Source: Doctors of the World News - February 22, 2019 Category: International Medicine & Public Health Authors: Martina Villa Tags: Uncategorised Source Type: news

Ethnic conflict and violence in Myanmar: the exodus of stateless Rohingya people - Mithun MB.
Since independence, different minority groups in Myanmar have experienced ethnic conflicts and violence. Among them, the Rohingya community face the worst challenges. Due to government-imposed restrictions and the denial of the government to grant them cit... (Source: SafetyLit)
Source: SafetyLit - February 16, 2019 Category: International Medicine & Public Health Tags: Social Etiologies and Disparities Source Type: news

Modern mahouts taking care of elephants in Myanmar are younger and less experienced
(University of Turku) Traditional elephant handling worldwide is rapidly changing. Researchers discovered that mahouts in Myanmar are only 22 years old on average, with an average experience of three years working with elephants, and they are changing elephants yearly preventing the development of long-term bonds between elephants and mahouts. These shifts contrast the traditional elephant-keeping system of skills being accumulated over a lifetime of working with the same elephant before being taught to the younger generation. (Source: EurekAlert! - Social and Behavioral Science)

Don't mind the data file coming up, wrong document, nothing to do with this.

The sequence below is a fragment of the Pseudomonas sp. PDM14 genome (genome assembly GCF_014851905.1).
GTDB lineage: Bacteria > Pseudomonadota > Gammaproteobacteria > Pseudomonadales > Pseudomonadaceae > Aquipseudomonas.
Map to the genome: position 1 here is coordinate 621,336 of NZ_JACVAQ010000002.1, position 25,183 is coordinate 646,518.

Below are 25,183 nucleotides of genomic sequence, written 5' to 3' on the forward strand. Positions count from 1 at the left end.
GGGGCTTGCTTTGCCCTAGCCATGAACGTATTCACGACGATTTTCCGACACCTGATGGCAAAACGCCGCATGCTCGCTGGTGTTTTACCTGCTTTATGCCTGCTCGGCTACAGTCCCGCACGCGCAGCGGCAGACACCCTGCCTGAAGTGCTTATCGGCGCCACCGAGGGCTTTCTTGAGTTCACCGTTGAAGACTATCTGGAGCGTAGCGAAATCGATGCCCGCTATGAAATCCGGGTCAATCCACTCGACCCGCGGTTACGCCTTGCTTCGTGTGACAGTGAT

Source: EurekAlert! - Social and Behavioral Science - February 11, 2019 Category: International Medicine & Public Health Source Type: news

Testimony of Rohingya
On August 25, 2017, Myanmar Army conducted violent raids in Rakhine State (Western Myanmar). The number of people who fled to Bangladesh exceeded 700,000, crossing the border from Western Rakhine State, where Rohingya live, to Bangladesh. 700,000 people escaped a large-scale sweeping operation to save their lives. They became refugees, leaving behind their past and present life, for a future that is mostly uncertain. Girls never talk about their future dreams, they do not even grasp the meaning of the question. Women who underwent big trauma are still frightened. Men tormented because they cannot protect their family from ...
Source: Doctors of the World News - February 8, 2019 Category: International Medicine & Public Health Authors: Martina Villa Tags: Uncategorised Source Type: news